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New Comics Celebrate Freedom Fighters

October 4th, 2017 | by Madeleine Letherby
New Comics Celebrate Freedom Fighters

This year has marked the 50th Anniversary since Martin Luther King Jr received his honorary degree from Newcastle University. The year is being celebrated by a series of events across Newcastle as part of the Freedom City 2017 initiative.

These events are aimed to inspire academic debates, produce internationally renowned work and generate conversations between all generations, ethnicities and religions, tackling the problems Martin Luther King Jr highlighted in his 1967 speech to Newcastle University: poverty, war and racism. The latest scheme as part of Freedom City 2017, is ‘Freedom City Comics:’ a comic series celebrating the diverse figures from the North East who participated in everyday struggles for freedom.

The new comics chronicle the stories of radicals like suffragette Emily Davison, Joseph Cowen and Olaudah Equiano who have visited or fought for social justice in the North East.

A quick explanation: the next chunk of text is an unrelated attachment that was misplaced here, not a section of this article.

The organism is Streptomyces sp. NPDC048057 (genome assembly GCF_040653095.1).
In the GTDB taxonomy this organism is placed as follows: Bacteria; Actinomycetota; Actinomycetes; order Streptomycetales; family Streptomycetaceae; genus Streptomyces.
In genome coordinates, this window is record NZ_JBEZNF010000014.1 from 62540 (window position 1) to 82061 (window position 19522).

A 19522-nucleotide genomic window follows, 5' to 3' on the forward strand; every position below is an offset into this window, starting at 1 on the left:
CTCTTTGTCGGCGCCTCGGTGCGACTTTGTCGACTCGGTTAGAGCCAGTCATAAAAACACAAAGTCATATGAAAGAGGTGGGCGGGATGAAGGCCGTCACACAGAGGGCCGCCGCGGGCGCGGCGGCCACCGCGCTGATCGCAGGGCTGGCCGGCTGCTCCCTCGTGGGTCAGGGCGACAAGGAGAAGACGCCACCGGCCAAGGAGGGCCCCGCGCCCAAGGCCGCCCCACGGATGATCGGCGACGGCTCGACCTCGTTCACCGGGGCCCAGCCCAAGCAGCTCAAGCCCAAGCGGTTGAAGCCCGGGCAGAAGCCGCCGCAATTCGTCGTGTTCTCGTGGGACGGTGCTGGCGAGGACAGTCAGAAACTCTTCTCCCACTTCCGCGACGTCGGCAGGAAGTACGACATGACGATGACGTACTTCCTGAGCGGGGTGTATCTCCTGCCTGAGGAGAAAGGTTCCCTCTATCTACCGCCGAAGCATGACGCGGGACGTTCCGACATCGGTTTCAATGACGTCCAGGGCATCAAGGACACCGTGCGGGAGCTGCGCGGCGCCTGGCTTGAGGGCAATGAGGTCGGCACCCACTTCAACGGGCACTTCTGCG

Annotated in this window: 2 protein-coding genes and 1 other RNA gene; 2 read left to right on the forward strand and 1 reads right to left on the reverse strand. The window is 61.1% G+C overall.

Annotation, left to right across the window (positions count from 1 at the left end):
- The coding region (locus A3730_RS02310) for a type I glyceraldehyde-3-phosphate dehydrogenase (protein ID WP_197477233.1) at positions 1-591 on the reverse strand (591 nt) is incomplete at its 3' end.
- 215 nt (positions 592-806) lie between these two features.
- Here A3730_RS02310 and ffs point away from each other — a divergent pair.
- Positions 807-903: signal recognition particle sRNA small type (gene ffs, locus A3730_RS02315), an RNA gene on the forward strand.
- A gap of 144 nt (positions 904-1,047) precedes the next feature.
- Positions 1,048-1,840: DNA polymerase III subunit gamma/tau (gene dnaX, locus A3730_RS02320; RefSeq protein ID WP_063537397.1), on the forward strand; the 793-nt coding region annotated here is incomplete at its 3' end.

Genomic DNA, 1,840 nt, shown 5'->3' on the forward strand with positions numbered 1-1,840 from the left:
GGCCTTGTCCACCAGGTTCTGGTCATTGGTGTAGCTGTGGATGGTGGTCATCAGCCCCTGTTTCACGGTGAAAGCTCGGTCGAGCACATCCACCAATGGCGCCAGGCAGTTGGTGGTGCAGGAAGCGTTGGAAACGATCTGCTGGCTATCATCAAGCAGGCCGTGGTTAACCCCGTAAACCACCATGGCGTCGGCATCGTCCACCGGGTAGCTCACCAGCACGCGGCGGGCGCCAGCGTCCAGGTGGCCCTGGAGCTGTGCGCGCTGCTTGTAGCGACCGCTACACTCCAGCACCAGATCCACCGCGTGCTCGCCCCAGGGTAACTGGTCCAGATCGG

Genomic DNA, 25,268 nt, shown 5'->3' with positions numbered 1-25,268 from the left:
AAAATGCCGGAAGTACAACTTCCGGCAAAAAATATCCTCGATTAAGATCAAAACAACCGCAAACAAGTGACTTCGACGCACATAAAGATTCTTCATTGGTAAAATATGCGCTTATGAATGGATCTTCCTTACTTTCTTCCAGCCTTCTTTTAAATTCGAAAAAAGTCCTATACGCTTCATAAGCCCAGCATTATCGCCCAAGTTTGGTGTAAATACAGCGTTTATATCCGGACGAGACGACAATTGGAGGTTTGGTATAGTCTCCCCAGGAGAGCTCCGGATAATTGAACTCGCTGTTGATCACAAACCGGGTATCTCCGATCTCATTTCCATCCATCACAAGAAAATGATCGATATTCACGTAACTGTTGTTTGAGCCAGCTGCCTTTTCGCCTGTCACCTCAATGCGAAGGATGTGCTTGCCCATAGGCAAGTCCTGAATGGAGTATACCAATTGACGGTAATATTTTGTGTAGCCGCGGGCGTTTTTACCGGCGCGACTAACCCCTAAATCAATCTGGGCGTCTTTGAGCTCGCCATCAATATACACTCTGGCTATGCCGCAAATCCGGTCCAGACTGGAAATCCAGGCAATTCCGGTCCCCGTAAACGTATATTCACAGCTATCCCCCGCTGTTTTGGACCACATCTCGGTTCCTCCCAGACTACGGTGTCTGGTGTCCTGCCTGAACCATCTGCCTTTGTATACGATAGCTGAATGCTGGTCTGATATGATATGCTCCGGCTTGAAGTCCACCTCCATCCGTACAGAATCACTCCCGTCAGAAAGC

Image Credit: Wikimedia Commons

Image Credit: Wikimedia Commons

One such story documented in the new comic is that of Equiano: once a slave, he became a fierce supporter for the abolition of slavery, coming to Newcastle to address crowds in Bigg Market as part of his anti-slavery tour around Britain.

The comics provide a seven-part anthology produced by Newcastle University’s Humanities Research Institute. Each chapter marks a period in the North-East’s History of civil-rights and social justice, all interconnected through the idea of freedom.

The stories themselves are founded on research by academics from both Newcastle and Northumbria University who worked in partnership with artists and writers to produce the cartoons.

Comics are an imaginative way to make information more accessible to a wider audience and help them connect to the history of where they live.

Editor in Chief of the Freedom City Comics Lydia Wysocki believes “Comics are an imaginative way to make information more accessible to a wider audience and help them connect to the history of where they live”

The comics are suitable for people of all ages, highlighting aspects of Newcastle’s history in the national and global movement for equality and human rights that may not have previously been known.

The comic will be distributed for free at locations across the city, and around the Newcastle University campus. Alternatively, you can visit the Freedom City Comics webpage to view the digital version.

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